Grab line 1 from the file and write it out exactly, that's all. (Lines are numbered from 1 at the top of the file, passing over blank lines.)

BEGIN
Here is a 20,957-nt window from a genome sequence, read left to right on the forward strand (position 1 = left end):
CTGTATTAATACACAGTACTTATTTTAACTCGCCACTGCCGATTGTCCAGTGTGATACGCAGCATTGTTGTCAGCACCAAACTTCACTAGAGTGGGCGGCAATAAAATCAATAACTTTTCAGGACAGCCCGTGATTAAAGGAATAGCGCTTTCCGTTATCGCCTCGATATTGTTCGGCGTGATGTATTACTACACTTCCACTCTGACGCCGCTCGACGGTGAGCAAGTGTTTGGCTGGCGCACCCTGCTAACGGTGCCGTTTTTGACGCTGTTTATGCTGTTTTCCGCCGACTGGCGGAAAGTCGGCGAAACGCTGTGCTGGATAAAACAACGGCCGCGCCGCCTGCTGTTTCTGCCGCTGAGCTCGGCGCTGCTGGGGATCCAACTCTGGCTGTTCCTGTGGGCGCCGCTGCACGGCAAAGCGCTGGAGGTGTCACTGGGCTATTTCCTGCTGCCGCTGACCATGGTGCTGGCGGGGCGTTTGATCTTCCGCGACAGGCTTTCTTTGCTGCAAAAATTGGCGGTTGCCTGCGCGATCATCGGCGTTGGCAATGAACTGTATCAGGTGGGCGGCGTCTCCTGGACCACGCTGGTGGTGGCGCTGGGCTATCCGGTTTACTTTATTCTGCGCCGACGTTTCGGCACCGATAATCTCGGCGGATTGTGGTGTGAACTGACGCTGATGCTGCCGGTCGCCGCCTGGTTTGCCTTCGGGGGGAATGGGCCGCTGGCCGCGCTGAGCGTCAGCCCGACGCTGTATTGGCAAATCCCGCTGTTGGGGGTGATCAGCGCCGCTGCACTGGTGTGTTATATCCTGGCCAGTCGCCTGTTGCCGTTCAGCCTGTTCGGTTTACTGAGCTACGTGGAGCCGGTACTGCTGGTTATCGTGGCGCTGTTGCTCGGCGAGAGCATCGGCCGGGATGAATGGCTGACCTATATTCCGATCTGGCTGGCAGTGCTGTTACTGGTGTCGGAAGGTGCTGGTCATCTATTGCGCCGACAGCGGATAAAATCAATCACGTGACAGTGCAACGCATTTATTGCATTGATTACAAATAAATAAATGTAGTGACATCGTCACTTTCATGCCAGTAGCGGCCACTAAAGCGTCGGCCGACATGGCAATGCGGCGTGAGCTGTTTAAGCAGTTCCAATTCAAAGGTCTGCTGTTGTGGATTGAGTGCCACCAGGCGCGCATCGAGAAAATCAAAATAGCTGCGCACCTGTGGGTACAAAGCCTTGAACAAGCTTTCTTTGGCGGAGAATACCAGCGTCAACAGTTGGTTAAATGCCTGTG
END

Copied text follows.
Here is a 20,957-nt window from a genome sequence, read left to right on the forward strand (position 1 = left end):